-Rearrange the personal and professional life;

-Working with the mind, creating a positive image of themselves;

-Develop means of defense;


-Time management;

-Firmness in decisions;

-Leveraging communication;

-Adopting a healthy lifestyle;

-Caring for healthy eating;

-Making regular exercise;

-Occupy leisure; and

-Having relaxation.

These are all, of course there will be other, there can be proposed that teachers feel more participants in their relationships and better prepared for tackling efficiently and effectively, as highlighted Stobäus & Mosquera (1984).

The Assessment Questionnaire of Teacher Malaise/Wellbeing of de Jesus (1996, 1998a) , contains some of the elements that work in our workshops. Basically aims to address topics such as:

・ Professional design and professional commitment;

・ Value of professional goals;

・ Intrinsic motivation;

・ Expectancy and efficacy expectancy control;

・ Stress and professional exhaustion;

・ Irrational beliefs;

・ Coping strategies;

・ Professional Success; and

・ Initial motivation.

From this angle, we can see that there is, in particular, focused elements in extrinsic and intrinsic motivation, based on ideas proposed enough time by Maslow (sd, 1982, 2000), the author already quoted earlier there.

In another direction, we can also see researches, as cited by Sampaio, Stobäus, Mosquera, & de Jesus (2012) , who used workshops, based on the ideas of de Jesus (1997) , to develop better relationships between the team of teachers and maintain the motivation for a good period of time. Pereira, de Jesus, Esteve, Lens, Mosquera, & Stobäus (2002) described the results of longitudinal training programs for teachers well being.

About different teacher’s motivations, there are good comments on dos Santos, & Carreño (2010) .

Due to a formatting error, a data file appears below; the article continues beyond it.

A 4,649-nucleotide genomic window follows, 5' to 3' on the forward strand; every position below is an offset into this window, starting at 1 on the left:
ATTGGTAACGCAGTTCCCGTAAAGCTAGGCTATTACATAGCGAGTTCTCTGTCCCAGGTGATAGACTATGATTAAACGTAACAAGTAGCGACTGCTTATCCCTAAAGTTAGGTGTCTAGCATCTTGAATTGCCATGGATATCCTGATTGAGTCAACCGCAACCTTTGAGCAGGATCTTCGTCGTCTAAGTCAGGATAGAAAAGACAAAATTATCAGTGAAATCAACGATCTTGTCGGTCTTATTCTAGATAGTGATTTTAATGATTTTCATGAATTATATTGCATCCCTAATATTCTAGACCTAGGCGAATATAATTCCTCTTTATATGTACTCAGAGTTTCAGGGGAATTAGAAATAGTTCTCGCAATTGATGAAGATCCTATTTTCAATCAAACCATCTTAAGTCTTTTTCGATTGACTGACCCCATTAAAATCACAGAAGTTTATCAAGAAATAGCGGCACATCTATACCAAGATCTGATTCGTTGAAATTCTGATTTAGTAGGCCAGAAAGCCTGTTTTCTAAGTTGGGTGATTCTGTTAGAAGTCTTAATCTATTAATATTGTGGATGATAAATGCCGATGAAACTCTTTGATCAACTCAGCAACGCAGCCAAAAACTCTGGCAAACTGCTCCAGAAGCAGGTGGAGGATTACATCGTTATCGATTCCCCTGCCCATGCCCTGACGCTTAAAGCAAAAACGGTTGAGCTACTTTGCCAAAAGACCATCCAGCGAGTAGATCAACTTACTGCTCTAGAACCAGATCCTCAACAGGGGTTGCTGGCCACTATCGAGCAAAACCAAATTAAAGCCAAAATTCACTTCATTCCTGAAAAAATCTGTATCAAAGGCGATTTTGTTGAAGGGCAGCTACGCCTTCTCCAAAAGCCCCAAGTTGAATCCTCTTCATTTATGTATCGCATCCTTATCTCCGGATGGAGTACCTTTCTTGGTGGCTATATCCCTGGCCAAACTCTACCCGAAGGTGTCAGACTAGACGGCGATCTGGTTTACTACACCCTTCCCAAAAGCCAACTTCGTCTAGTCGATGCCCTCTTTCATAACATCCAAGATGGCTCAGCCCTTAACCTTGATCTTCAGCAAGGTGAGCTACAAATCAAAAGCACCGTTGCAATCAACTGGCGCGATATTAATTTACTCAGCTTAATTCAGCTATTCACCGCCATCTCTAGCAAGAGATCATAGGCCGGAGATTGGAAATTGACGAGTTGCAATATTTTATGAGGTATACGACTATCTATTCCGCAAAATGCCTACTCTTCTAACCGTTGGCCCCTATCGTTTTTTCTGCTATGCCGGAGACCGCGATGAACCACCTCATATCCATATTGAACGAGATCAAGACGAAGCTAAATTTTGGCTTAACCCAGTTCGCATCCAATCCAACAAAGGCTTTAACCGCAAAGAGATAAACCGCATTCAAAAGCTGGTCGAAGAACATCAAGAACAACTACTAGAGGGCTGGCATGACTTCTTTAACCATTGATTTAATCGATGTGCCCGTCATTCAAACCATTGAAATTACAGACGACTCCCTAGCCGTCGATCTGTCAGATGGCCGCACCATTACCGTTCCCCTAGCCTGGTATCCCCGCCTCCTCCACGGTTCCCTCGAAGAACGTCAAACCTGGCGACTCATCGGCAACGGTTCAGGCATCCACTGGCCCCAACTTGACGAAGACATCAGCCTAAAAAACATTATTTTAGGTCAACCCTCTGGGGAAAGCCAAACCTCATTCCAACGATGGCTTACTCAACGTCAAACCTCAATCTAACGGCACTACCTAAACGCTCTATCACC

5. Results of Our Research Group

One of these researches (Mosquera & Stobäus, 2003) was housed within the Research Line Person and Education, at our Graduate Education―PUCRS (Stobäus, Mosquera, & dos Santos, 2007) , with the collaboration of our colleagues and students, and our production is directly linked to these themes. We intent better understanding the teachers as professionals and especially as a developing person, in a positive climate (Stobäus & Mosquera, 2014) , in these moments, about how they think and how report their acts. To constitute a set of subsidies to be able to discuss and improve their training, both initial and continued in service, just within the suggested proposal and requested by their universities in that they participate, in the cities of Santa Maria, Santa Cruz do Sul, Canoas and Porto Alegre, State of Rio Grande do Sul-BR.

These researches have a qualitative approach, through case study, intending to follow the previously developed line, i.e., detect, through the testimonies of these teachers about what they think and how they say that they work, on factors that were linked to the causes and the consequences of a climate of malaise and wellbeing, while teachers, trying to contrast the different realities that we propose to investigate. The general Thematic Area was: causes and consequences of malaise and well-being in teachers, and used semi-structured interviews, using the technique of content analysis proposed by Bardin (2004) .

5.1. Results and Discussions of Qualitative Data

The results so far show that are found coerenes with previous findings, as we describe below. Data from previous surveys of Stobäus & Mosquera (2003), with emphasis on cotent analysis of the responses of the interviews proved to be similar to those found in the literature on the subject. Material resources, outdated, underutilized, outdated; difficulties in support for attendance at courses/confe- rences; working conditions: overload hours; difficulties in fulfilling various tasks; reaction to controls; dispersion in non-core activities; distinct evaluation processes (internal/external); requirements in the classroom, attending specificities/difficulties of students; institutional violence, veiled and symbolic, professionally/personally contend with his students/colleagues; teaching depletion and accumulation requirements: exhaustion, with psychosomatic manifestations; suggestions: the need to understand/clarify situations; further contact/academic and social activities with colleagues/supervisors, specific support via health professionals/Psychology.